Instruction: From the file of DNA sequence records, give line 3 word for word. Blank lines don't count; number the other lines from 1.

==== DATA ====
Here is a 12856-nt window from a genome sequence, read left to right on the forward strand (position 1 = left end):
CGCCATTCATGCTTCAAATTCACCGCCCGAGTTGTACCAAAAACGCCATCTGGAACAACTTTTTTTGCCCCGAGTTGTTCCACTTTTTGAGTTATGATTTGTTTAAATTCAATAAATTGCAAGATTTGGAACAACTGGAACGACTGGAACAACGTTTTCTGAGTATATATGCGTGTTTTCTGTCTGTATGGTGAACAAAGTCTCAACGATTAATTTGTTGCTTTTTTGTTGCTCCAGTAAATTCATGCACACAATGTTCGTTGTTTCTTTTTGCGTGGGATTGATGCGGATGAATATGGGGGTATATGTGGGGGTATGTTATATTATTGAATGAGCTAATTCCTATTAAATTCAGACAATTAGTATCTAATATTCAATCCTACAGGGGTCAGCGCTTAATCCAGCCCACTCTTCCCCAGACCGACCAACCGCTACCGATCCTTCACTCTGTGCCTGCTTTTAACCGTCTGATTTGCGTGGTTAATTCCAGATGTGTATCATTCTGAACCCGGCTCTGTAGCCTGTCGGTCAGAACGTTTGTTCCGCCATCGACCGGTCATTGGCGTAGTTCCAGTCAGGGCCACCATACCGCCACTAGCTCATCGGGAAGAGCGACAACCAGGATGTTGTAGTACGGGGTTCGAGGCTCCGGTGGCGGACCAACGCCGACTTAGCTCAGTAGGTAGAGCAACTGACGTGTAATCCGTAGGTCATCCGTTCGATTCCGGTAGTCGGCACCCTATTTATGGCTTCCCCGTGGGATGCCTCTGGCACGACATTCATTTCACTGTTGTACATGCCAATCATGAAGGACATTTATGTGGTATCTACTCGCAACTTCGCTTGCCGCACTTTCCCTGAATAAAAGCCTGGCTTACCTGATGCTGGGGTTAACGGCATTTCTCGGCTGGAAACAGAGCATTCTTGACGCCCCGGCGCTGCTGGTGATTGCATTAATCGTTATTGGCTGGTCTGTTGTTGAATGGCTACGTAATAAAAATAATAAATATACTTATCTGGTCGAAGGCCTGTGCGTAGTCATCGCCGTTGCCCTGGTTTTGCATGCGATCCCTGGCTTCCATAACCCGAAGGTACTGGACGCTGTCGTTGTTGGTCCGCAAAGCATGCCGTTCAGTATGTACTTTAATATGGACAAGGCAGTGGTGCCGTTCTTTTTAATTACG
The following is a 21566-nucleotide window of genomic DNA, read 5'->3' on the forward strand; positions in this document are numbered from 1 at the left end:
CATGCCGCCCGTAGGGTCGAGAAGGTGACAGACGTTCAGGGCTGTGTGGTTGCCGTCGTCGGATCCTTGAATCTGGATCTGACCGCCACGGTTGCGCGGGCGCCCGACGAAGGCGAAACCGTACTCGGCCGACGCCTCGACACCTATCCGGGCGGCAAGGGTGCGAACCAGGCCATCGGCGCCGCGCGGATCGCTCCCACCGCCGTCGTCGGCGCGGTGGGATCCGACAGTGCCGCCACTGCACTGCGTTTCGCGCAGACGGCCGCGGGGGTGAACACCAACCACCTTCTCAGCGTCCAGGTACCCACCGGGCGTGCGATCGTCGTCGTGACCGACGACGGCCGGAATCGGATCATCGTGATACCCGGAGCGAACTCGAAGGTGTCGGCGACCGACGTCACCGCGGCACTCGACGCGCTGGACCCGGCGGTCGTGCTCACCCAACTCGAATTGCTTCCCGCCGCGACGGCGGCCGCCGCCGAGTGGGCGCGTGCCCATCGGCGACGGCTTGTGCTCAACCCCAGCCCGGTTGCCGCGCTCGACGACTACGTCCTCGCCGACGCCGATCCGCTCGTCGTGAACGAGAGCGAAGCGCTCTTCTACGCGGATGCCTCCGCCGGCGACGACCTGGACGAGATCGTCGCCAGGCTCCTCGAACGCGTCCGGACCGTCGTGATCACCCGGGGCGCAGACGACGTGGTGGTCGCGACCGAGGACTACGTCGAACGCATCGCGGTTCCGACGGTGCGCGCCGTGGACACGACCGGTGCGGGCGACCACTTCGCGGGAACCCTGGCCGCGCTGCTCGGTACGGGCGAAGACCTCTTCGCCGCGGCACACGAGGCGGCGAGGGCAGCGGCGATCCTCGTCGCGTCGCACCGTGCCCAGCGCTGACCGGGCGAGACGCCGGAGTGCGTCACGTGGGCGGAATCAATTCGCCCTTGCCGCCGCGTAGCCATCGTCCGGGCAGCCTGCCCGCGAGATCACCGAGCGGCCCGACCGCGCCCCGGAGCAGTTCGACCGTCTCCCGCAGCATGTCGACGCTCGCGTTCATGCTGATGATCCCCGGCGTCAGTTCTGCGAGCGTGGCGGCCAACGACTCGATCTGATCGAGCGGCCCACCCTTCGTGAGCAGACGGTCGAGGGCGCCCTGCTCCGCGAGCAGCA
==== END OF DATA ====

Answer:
The following is a 21566-nucleotide window of genomic DNA, read 5'->3' on the forward strand; positions in this document are numbered from 1 at the left end: